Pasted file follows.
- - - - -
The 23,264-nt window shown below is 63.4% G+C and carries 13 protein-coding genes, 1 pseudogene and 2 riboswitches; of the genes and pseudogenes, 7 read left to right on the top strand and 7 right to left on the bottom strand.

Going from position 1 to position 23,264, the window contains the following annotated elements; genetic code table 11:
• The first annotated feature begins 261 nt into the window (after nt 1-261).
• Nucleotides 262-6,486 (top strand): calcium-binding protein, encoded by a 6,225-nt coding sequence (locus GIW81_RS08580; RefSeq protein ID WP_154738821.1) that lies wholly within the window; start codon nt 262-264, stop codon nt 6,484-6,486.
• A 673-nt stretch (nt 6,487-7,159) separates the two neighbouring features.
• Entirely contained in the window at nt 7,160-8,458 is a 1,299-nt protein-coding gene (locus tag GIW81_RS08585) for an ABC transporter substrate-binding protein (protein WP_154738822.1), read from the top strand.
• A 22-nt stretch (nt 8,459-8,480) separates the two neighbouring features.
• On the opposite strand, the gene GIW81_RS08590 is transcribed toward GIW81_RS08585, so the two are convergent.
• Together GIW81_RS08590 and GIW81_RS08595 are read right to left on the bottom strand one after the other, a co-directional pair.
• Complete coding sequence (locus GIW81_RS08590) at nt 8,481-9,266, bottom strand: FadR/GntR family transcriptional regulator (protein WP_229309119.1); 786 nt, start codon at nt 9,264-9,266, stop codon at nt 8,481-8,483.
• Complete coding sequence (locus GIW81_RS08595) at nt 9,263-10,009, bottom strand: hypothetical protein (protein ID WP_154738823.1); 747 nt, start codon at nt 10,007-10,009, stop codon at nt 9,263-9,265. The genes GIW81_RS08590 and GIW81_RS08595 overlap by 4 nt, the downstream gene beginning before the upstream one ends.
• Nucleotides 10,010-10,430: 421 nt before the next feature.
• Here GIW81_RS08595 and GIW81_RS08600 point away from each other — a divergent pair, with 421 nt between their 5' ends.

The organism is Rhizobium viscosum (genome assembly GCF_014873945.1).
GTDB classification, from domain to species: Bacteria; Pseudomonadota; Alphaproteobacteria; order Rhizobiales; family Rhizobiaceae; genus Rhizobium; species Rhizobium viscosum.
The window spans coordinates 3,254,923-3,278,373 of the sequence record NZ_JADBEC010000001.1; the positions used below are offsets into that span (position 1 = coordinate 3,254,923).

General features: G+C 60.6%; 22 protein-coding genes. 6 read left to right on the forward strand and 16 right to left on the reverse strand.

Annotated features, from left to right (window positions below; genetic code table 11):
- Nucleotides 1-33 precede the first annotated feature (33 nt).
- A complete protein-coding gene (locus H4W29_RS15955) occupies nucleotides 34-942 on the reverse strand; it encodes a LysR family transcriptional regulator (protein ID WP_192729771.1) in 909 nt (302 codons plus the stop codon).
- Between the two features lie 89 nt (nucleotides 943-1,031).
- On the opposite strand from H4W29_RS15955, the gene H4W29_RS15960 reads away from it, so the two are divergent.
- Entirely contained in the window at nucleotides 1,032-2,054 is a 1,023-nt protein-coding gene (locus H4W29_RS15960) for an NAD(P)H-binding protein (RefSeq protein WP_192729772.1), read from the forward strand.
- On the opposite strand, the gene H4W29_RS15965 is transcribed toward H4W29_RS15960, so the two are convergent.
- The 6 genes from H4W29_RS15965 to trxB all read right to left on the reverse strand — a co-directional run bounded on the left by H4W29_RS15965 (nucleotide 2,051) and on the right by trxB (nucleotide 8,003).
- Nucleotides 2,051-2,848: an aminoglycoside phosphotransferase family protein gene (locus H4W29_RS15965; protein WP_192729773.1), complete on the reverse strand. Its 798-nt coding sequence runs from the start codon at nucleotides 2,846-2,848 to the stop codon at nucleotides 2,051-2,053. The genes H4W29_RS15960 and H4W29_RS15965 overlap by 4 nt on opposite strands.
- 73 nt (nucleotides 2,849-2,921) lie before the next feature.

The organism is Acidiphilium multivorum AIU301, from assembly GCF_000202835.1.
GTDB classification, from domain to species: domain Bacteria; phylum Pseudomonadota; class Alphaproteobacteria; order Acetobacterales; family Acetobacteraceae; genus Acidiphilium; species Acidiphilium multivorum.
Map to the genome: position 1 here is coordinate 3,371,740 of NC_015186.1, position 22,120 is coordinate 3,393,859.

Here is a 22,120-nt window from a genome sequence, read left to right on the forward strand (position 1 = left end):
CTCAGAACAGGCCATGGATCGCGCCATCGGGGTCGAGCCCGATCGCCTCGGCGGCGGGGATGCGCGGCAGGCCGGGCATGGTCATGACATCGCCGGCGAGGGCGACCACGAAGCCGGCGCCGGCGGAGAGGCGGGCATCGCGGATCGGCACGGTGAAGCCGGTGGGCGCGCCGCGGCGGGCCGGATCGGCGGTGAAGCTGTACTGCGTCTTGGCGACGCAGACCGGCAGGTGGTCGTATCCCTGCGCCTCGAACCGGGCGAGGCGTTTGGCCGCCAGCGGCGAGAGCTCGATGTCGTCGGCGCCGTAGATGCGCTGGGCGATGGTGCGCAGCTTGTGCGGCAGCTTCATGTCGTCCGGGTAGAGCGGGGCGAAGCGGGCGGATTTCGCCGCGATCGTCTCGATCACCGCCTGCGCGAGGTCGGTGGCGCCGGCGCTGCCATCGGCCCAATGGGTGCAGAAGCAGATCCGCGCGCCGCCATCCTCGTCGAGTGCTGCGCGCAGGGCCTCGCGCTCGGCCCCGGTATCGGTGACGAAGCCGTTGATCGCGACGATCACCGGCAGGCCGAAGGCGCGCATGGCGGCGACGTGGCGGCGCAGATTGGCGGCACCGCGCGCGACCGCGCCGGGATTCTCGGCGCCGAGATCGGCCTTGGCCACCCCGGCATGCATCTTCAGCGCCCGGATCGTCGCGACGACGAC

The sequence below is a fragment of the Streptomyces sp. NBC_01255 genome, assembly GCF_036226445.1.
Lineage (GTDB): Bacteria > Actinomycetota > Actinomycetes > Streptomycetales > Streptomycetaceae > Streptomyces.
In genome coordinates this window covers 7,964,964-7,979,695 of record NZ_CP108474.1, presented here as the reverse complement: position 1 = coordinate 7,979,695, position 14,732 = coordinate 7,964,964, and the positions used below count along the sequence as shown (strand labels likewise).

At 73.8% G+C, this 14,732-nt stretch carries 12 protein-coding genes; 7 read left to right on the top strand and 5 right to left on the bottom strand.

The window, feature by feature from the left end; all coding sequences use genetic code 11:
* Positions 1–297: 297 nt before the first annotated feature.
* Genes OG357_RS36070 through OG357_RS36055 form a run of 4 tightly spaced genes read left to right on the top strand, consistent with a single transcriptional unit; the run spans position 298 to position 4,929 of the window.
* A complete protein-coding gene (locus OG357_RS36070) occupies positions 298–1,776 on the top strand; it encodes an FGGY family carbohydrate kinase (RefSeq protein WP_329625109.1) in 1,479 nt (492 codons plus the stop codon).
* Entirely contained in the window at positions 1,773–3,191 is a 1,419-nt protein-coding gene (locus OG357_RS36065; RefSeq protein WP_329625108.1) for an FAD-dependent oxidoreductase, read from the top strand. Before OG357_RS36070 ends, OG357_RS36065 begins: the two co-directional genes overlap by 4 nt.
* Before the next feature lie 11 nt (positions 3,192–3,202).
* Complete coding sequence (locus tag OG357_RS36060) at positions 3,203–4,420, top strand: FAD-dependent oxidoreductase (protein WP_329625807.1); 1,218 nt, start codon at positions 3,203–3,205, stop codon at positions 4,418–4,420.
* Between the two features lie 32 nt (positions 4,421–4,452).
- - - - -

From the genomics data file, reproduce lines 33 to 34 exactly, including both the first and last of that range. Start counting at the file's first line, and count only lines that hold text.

The sequence below is a fragment of the Streptomyces sp. NBC_01255 genome, assembly GCF_036226445.1.
Lineage (GTDB): Bacteria > Actinomycetota > Actinomycetes > Streptomycetales > Streptomycetaceae > Streptomyces.